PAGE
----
The First Siege of Gibraltar was a battle of the Spanish Reconquista that took place in 1309. The battle pitted the forces of the Kingdom of Castile under the command of Juan Núñez II de Lara and Alonso Pérez de Guzmán, against the forces of the Emirate of Granada who were under the command of Sultan Muhammed III and his brother, Abu'l-Juyush Nasr; the battle resulted in a victory for the Kingdom of Castile, one of the few victories in what turned out to be a disastrous campaign. The taking of Gibraltar increased the relative power of Castile on the Iberian Peninsula though the actual city was recaptured by Muslim forces during the Third Siege of Gibraltar in 1333. On 19 December 1308, at Alcalá de Henares, King Ferdinand IV of Castile and the ambassadors from the Crown of Aragon, Bernat de Sarrià and Gonzalo García agreed to the terms of the Treaty of Alcalá de Henares. Ferdinand IV, supported by his brother, Pedro de Castilla y Molina, the archbishop of Toledo, the bishop of Zamora, Diego López V de Haro agreed to wage war against the Emirate of Granada by 24 June 1309, when a previous peace treaty between Granada and Castile was set to expire.
It was further agreed that the Aragonese monarch, James II, could not sign a separate peace accord with the Emir of Granada. A combined Aragonese-Castilian navy was formed to support the siege in a blockade of the coastal Granadian towns, it was stipulated that the Kingdom of Castile would attack the towns of Algeciras and Gibraltar and that the Aragonese forces would attempt to conquer the city of Almería. Ferdinand IV promised to cede one sixth of the conquered Granadan territory to the Aragonese crown and therefore chose the entirety of the Kingdom of Almeria as its limits for the agreement with the exception of the towns of Bedmar, Quesada and Locubin which would stay as part of Castile, having all been part of the Kingdom of Castile and León prior to their Muslim takeovers. Ferdinand IV further stipulated that if the lands taken from the Kingdom of Almería did not amount to one sixth of Granadan territory, that the Archbishop of Toledo would step in to resolve any differences related to the matter.
These concessions to the Crown of Aragon led a few of Ferdinand IV's vassals to protest the ratification of the treaty, amongst them were John of Castile and Juan Manuel, Prince of Villena. The concessions to Aragon, which had begun a period of relative irrelevancy compared to Castile, would once again restore the kingdom's power within the Iberian Peninsula. Aragon had reached its height under the Treaty of Cazola and the Treaty of Almizra which saw its territory and influence expand considerably. Ferdinand insisted on the Aragonese alliance to cement an alliance between Aragon and the King of Morocco so that they would not intervene in the coming war with Granada. After the signing of the treaty at Alcalá de Henares and Aragon both sent emissaries to the court at Avignon to gain the support of Pope Clement V and to obtain the clerical backing of an official Crusade to further support military operations, they asked for the papal blessing of a marriage between the Infanta Eleanor of Castile, the firstborn daughter of Ferdinand IV and Jaime de Aragón y Anjou and heir of James II of Aragon.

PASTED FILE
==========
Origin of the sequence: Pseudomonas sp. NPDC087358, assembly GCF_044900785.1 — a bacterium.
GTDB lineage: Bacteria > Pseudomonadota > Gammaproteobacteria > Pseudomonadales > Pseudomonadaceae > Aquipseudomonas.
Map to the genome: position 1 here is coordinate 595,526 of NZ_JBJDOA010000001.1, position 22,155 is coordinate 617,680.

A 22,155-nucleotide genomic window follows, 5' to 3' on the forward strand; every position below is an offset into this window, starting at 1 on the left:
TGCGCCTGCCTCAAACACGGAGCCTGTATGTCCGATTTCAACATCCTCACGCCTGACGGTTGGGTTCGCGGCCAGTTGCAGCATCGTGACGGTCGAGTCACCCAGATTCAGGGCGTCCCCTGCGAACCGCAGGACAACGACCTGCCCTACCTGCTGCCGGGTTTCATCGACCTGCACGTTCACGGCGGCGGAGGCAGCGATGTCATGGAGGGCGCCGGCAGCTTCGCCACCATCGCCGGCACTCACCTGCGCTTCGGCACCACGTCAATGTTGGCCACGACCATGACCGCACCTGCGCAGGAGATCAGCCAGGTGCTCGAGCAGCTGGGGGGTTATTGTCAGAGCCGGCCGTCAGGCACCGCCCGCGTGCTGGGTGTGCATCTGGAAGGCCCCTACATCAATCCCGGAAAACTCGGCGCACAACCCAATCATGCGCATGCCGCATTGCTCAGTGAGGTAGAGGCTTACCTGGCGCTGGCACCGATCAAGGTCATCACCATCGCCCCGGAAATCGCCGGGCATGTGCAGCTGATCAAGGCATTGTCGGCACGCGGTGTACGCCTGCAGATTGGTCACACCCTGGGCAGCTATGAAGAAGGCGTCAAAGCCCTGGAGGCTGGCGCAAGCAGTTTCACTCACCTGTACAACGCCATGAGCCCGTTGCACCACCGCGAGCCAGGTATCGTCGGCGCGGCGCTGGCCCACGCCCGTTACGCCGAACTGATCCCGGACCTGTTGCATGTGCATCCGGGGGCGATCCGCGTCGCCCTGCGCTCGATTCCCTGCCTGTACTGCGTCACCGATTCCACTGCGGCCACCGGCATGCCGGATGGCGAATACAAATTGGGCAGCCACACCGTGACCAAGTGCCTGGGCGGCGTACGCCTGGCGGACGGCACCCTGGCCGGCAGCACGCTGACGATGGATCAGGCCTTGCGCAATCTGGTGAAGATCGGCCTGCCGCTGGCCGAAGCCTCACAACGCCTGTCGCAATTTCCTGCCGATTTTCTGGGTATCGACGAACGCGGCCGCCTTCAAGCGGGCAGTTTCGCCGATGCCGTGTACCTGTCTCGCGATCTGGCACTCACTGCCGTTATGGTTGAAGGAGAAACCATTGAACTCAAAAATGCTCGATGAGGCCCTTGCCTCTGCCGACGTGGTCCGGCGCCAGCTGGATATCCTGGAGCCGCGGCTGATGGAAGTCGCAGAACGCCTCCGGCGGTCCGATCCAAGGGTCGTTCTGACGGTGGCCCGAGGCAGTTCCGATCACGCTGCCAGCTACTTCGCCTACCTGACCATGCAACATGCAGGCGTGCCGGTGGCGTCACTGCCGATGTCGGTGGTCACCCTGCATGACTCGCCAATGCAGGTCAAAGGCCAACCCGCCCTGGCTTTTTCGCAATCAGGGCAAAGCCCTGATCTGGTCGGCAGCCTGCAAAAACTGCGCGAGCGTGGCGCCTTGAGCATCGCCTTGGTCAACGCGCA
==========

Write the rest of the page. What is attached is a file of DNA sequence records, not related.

The Pope agreed to both ventures and on 24 April 1309, Clement V issued the papal bull Indesinentis cure which authorised a general crusade against Granada to conquer the Iberian Peninsula together with mandates to conquer Corsica and Sardinia. At the Courts of Madrid of 1309, the first courts to occur in the actual Spanish capital, Ferdinand IV publicly announced his desire to wage war against the Emirate of Granada and demanded subsidies to begin battle manoeuvres; the main vassals contributing to operations against Gibraltar were Juan Núñez II de Lara, Alonso Pérez de Guzmán, Fernando Gutiérrez Tello, the Archbishop of Seville and Garci López de Padilla, the grand master of the Order of Calatrava. The majority of this army consisted of the militia councils of Seville and the noblemen of that city. On 29 April 1309, Pope Clement V issued the papal bull Prioribus decanis which conceded to Ferdinand IV one 10th of all clergy taxes collected in his kingdoms for three years to aid in financing the campaign against Granada.
From Toledo, Ferdinand IV and his army marched to Córdoba where the emissaries of James II announced that the Aragonese king was prepared to besiege the city of Almeria. Final preparations for the siege were carried out in Seville, where Ferdinand IV arrived in July 1309; the supply line for the invasion army passed through Seville and crossed the Guadalquivir River and travelled by sea to the territories of the Kingdom of Granada. After the start of the siege of Algeciras, Ferdinand IV sent part of his army from the military councils of Seville to complete their remaining objective of capturing Gibraltar, whilst keeping the larger portion of his forces encamped around Algeciras; the force sent to besiege and capture Gibraltar was put under the command of Juan Núñez II de Lara, Alonso Pérez de Guzmán, Fernando Gutiérrez Tello, the Archbishop of Seville and the council of nobles associated with that city. The group was further bolstered by Garci López de Padilla, the contemporary grand master of the Order of Calatrava and a contingent of his knights.
The forces from the Crown of Aragon, under the command of James II had begun their own war against the Kingdom of Granada and were in place besieging the city of Almería by 15 August 1309. That ill-fated venture lasted until 26 January 1310 when the forces of Aragon were obliged to withdraw from the campaign due to stalemate; the chronicles of Ferdinand IV mention that the Castilian forces surrounded the city of Gib